Ian Young, a business administration graduate student with a concentration in finance and management information systems, is working with his team, LiftForce, to improve their motion-capture device for weightlifters after winning Tiger Tank last spring. Due to his team’s first place standing, he is taking business administration classes for free and applying what he learns to get the product on the market. The Henderson, N.Y., native and finance and economics alumnus is also a project manager for H & P Capital and an innovation fellow with the Simone Center.
Question: What brought you to RIT?
Answer: I did an overnight stay, which no other colleges I was applying to offered. RIT felt good to me because I was definitely a nerd in high school but I also liked how the college was hyper social. There was a ton of clubs and opportunities to take advantage of. I got involved with a business fraternity, I studied abroad in China and was a part of Student Government.
Q: What is the Tiger Tank?
A: Tiger Tank is a competition for anyone from the RIT community where you come up with an early stage business idea. It doesn’t matter how developed it is as long as you have passion for it. You get up on stage and pitch it to a panel of investors and if it’s good enough you get immediate real-time feedback, which is brilliant.
Q: How did you get involved with Tiger Tank?
A: In the summer of 2014, Evan Oslakovich, my LiftForce partner, and I started talking about fitness ideas in the gym. We were talking about how people were constantly hurting themselves and there was no real solid technology for people to learn how to weightlift correctly. Throughout the winter, we worked on writing business plans, getting advice from the Simone Center and trying to form a team. In February, RIT was accepting applications for Tiger Tank and we thought the competition would be a great opportunity. In true entrepreneur fashion, we applied 12 hours before it was due.
Q: What was your team’s proposal?
A: We wanted to make a small attachment that gyms could attach to a squat rack. The attachment would have two cameras and a small computer. The computer would sense your form and give real-time feedback on your lifting on the screen in front of you.
Q: How did your team develop the product?
A: We went out into the RIT community and found the best students possible to help us build it in a very short time. We brought on Anthony Vullo, an engineering student and Jared Simonelli, a game design student, so we could get a product ready. The most important thing for us was not only did we have to pitch at Tiger Tank but we also had to show it at Imagine RIT a few weeks later. Imagine was the first time we showed the product to an audience of thousands of people.
Q: How did you pitch your team’s product to investors?
A: Every week in High Tech Rochester Launchpad, a business accelerator program, we would do presentations. The exercise made us really good at getting up in front of people and pitching. With that background, we had a pitch that was partially developed for Tiger Tank. The program and competition sort of built into each other so we were constantly getting feedback and improving the pitch. I always tell young entrepreneurs you should have 10 slides that describe what your business does and that will serve you extremely well.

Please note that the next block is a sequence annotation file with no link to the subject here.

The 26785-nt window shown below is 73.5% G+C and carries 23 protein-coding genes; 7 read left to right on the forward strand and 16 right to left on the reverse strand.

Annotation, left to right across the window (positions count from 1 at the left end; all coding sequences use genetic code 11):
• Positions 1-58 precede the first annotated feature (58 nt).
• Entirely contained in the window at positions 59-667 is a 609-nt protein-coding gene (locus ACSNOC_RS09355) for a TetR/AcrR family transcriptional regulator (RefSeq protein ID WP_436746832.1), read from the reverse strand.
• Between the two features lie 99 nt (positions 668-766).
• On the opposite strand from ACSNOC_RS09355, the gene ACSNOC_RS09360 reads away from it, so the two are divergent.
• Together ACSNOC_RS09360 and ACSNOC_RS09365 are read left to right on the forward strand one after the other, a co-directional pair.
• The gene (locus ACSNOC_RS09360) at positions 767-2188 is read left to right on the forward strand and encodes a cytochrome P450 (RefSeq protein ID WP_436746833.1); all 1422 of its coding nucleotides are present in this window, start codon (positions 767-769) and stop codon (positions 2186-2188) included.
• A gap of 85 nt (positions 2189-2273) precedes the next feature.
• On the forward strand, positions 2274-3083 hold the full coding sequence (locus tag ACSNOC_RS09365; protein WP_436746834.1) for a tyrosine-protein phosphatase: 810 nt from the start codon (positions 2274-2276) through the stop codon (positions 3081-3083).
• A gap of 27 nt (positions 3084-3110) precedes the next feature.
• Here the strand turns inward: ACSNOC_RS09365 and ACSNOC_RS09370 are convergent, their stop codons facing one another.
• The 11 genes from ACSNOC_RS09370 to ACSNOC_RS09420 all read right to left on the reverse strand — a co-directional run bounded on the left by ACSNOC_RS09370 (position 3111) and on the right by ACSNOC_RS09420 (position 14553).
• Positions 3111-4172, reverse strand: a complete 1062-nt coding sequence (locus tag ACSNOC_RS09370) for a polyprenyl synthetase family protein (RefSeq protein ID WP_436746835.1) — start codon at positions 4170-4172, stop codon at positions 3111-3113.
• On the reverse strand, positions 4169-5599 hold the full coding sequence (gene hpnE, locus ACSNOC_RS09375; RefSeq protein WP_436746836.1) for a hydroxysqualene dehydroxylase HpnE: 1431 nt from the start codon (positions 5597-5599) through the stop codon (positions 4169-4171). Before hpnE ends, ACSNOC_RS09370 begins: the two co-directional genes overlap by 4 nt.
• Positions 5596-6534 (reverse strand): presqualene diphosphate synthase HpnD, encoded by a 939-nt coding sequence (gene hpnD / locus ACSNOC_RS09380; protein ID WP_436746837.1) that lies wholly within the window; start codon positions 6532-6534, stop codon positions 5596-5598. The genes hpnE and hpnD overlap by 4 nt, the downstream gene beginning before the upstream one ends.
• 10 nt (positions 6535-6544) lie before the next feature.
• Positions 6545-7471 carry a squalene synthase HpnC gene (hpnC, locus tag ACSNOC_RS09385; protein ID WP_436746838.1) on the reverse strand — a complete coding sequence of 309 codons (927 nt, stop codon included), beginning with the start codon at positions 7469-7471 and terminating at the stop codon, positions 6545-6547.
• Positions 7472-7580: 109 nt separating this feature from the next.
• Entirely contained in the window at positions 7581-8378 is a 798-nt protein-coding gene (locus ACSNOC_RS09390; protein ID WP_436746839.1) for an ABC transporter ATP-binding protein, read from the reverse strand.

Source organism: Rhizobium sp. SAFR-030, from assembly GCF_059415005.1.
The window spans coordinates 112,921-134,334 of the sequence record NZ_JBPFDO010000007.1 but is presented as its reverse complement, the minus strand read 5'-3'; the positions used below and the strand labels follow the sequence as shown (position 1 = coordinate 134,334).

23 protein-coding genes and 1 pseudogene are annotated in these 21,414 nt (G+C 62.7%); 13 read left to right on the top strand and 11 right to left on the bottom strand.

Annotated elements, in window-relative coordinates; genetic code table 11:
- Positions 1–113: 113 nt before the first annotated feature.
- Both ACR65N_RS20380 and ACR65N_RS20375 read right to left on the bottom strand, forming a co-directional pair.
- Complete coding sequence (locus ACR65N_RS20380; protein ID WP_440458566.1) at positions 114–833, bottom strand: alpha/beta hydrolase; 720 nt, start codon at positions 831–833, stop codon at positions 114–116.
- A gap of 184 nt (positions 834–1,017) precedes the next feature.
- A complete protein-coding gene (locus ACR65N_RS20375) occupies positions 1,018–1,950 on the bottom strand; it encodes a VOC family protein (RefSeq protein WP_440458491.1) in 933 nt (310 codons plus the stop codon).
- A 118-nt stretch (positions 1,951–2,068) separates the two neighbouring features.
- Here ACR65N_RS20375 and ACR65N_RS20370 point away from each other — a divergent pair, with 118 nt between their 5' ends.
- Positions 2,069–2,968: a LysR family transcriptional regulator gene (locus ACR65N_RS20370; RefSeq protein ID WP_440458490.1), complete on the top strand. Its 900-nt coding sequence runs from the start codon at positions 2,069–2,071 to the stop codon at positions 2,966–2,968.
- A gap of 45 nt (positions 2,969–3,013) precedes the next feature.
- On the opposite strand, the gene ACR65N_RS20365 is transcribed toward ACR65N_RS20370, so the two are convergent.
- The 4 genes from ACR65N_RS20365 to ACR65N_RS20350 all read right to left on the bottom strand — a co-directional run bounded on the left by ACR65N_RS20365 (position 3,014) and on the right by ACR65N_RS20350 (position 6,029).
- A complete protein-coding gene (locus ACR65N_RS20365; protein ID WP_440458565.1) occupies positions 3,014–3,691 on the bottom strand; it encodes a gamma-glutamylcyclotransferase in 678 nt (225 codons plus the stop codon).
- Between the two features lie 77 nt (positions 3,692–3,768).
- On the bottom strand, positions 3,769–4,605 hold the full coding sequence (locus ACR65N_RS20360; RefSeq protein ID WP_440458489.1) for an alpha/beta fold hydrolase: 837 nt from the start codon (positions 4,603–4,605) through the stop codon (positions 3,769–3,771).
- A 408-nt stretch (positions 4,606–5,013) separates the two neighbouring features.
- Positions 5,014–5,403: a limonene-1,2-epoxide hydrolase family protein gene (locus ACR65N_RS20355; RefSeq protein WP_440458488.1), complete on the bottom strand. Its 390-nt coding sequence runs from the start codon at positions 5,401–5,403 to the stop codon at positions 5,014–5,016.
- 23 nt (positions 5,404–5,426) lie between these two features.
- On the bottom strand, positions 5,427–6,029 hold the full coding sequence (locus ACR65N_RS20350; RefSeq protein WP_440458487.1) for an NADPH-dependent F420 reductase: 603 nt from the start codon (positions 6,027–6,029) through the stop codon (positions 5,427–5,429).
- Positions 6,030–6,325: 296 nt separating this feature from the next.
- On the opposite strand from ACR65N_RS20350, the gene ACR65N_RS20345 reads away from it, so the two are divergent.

Q: What was the biggest take away from Tiger Tank?
A: Tiger Tank is very scary because you are going up against what the Simone Center has identified as the four other best new business products and your pitching to a panel of investors who have already done this several times. To make it through 50 applications and four other insanely good ideas means you have to be on point. We spent 48 hours before the competition practicing our pitch over and over.
Q: What does winning the competition mean to you?
A: Winning the competition makes me feel ultra accountable to the project because I have to take every single thing that I learn from this program and apply it to LiftForce to make it better. They are basically giving you an investment in the form of a scholarship so it’s my responsibility that the team and product benefits directly from it.
Q: Do you have any advice for young entrepreneurs?
A: Anyone who is thinking about getting involved with entrepreneurship, I definitely recommend doing it especially at RIT because of all the resources that are available. It doesn’t matter what stage you are in your business idea. You just have to take the smallest initiative to just write it down and show the world.
Q: What are your goals for this year?
A: I’m hoping to finish the MBA program in spring 2016. Once that’s finished, I will have time to commit myself to this project 24/7. We are trying to get the product on the market in the next six months and get it in as many gyms as possible. In the future, we want to expand to smart equipment and smart clothing. We also would like to partner with other people in the fitness industry and share intellectual resources to make something big.
Traci Turner compiles “Student Spotlight” for University News. Contact her at email@example.com with suggestions.